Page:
6. What damages can a harassment victim recover in a lawsuit?
Victims of sexual harassment can recover compensatory damages in a lawsuit. These include:
- Back pay,
- Front pay,
- Pain and suffering,
- Mental anguish, and
- Loss of reputation.
Additionally, courts have the discretion of awarding prevailing parties in claims of sexually harassing behavior
- Attorneys’ fees,
- Punitive damages (in some cases),
- Court costs, and
- Expert witness fees.28
This means workers who lose these claims could pay damages to their employers. However, recent amendments to the law have restricted when employers can recover these damages. Now, courts can only give employers these damages if the claim was frivolous.29
If the case is settled, the settlement agreement cannot include a gag provision. Any part of the settlement that prevents the disclosure of information about the harassment is not enforceable in court.30 This law is new. It went into effect on January 1, 2019.31
7. What is the statute of limitations for sexual harassment?
Lawsuits for sexual harassing behavior have to be filed before the statute of limitations expires. Because these claims involve behavior that happens in the workplace, an administrative filing has to be made, first.
That administrative filing has to go to:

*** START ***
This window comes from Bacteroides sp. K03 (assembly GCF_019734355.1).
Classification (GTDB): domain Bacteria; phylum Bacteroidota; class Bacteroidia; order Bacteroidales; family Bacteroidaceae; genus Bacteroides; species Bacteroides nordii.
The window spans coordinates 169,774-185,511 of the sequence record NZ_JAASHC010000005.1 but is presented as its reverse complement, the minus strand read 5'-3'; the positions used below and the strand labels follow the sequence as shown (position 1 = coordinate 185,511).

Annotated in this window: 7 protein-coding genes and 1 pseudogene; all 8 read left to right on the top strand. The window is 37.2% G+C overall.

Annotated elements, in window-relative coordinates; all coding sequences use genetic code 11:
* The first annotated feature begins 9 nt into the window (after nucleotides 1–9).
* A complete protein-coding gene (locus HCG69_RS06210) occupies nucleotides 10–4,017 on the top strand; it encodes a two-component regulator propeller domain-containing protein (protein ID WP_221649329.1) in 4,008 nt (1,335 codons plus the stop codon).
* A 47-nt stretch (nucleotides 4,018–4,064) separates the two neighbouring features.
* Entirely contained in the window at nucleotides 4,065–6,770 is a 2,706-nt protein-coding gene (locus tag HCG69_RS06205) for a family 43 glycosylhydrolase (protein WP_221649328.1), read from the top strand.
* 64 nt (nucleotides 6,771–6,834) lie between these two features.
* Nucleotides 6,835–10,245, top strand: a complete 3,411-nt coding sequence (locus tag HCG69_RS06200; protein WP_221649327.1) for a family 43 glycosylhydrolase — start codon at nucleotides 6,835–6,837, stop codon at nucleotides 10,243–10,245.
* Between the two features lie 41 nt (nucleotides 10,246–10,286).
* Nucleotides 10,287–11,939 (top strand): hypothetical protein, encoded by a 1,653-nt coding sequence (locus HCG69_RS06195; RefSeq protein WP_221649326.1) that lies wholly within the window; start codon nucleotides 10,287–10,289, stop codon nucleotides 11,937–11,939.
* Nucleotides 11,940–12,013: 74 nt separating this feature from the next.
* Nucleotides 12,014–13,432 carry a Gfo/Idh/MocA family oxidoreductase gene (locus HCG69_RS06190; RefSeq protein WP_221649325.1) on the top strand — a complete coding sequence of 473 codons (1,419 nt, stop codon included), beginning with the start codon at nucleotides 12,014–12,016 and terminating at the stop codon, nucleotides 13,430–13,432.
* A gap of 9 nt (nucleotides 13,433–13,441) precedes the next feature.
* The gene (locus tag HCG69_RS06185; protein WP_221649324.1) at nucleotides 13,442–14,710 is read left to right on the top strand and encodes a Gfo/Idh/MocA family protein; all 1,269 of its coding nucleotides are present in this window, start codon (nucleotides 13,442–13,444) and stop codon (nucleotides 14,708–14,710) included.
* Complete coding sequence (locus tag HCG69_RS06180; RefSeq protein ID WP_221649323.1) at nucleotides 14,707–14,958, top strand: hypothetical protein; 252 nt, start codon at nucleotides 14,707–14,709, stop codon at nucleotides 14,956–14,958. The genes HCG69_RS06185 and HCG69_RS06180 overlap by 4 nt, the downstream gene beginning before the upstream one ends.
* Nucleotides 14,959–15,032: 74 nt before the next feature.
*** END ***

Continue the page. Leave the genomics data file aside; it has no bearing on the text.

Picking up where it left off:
- The federal Equal Employment Opportunity Commission (EEOC), and/or
- The California Department of Fair Employment and Housing (DFEH).
DFEH filings generally have to be made within three years of the most recent instance of sexually harassing behavior. If the victim learns of the behavior after the three years has expired, they can have a 90-day extension to file.
EEOC filings under federal law have to be made within 180 days of the most recent incident of sexually harassing behavior. This window is extended to 300 days if a claim is also being filed with the DFEH.
The EEOC or DFEH will respond by either:
- Conducting its own investigation of the incident, or
- Issuing a right to sue letter that allows the victim to proceed with their own case.
Once a victim has received a right to sue letter, he or she has one year to file their lawsuit.32
Note that FEHA requires employers with 5 or more employees to provide sexual harassment training. Employers who fail to provide training courses and meet training requirements may be in a weaker position should an employee later sue because it suggests the employer did not take reasonable steps to prevent the offensive behavior.33